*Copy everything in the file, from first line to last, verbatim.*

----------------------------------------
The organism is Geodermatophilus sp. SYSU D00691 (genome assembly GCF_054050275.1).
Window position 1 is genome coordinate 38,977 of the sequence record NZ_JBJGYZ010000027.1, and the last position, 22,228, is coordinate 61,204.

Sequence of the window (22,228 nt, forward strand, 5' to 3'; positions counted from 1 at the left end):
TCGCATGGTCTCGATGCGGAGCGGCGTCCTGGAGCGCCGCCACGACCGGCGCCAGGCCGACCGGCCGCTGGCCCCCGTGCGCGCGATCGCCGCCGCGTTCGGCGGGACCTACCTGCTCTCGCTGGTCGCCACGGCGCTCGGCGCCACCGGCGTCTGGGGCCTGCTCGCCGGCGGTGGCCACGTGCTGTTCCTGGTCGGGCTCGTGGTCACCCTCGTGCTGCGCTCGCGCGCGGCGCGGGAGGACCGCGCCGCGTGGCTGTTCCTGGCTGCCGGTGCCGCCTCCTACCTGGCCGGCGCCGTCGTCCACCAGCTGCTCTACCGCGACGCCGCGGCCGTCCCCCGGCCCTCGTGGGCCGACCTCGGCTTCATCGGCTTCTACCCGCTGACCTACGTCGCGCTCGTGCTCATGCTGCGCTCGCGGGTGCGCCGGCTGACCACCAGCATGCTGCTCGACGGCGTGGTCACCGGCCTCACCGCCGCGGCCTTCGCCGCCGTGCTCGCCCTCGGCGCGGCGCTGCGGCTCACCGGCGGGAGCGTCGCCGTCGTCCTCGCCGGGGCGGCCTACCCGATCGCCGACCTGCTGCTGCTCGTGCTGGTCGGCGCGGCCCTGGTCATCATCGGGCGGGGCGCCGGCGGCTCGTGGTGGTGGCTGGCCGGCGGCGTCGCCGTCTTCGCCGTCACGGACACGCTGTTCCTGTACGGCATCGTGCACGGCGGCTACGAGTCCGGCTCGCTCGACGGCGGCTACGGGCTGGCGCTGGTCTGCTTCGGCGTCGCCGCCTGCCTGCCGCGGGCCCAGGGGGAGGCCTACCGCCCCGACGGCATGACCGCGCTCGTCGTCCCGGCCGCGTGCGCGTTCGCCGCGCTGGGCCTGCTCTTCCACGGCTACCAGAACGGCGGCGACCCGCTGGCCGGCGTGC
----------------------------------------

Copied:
The organism is Geodermatophilus sp. SYSU D00691 (genome assembly GCF_054050275.1).
Window position 1 is genome coordinate 38,977 of the sequence record NZ_JBJGYZ010000027.1, and the last position, 22,228, is coordinate 61,204.

Sequence of the window (22,228 nt, forward strand, 5' to 3'; positions counted from 1 at the left end):
TCGCATGGTCTCGATGCGGAGCGGCGTCCTGGAGCGCCGCCACGACCGGCGCCAGGCCGACCGGCCGCTGGCCCCCGTGCGCGCGATCGCCGCCGCGTTCGGCGGGACCTACCTGCTCTCGCTGGTCGCCACGGCGCTCGGCGCCACCGGCGTCTGGGGCCTGCTCGCCGGCGGTGGCCACGTGCTGTTCCTGGTCGGGCTCGTGGTCACCCTCGTGCTGCGCTCGCGCGCGGCGCGGGAGGACCGCGCCGCGTGGCTGTTCCTGGCTGCCGGTGCCGCCTCCTACCTGGCCGGCGCCGTCGTCCACCAGCTGCTCTACCGCGACGCCGCGGCCGTCCCCCGGCCCTCGTGGGCCGACCTCGGCTTCATCGGCTTCTACCCGCTGACCTACGTCGCGCTCGTGCTCATGCTGCGCTCGCGGGTGCGCCGGCTGACCACCAGCATGCTGCTCGACGGCGTGGTCACCGGCCTCACCGCCGCGGCCTTCGCCGCCGTGCTCGCCCTCGGCGCGGCGCTGCGGCTCACCGGCGGGAGCGTCGCCGTCGTCCTCGCCGGGGCGGCCTACCCGATCGCCGACCTGCTGCTGCTCGTGCTGGTCGGCGCGGCCCTGGTCATCATCGGGCGGGGCGCCGGCGGCTCGTGGTGGTGGCTGGCCGGCGGCGTCGCCGTCTTCGCCGTCACGGACACGCTGTTCCTGTACGGCATCGTGCACGGCGGCTACGAGTCCGGCTCGCTCGACGGCGGCTACGGGCTGGCGCTGGTCTGCTTCGGCGTCGCCGCCTGCCTGCCGCGGGCCCAGGGGGAGGCCTACCGCCCCGACGGCATGACCGCGCTCGTCGTCCCGGCCGCGTGCGCGTTCGCCGCGCTGGGCCTGCTCTTCCACGGCTACCAGAACGGCGGCGACCCGCTGGCCGGCGTGC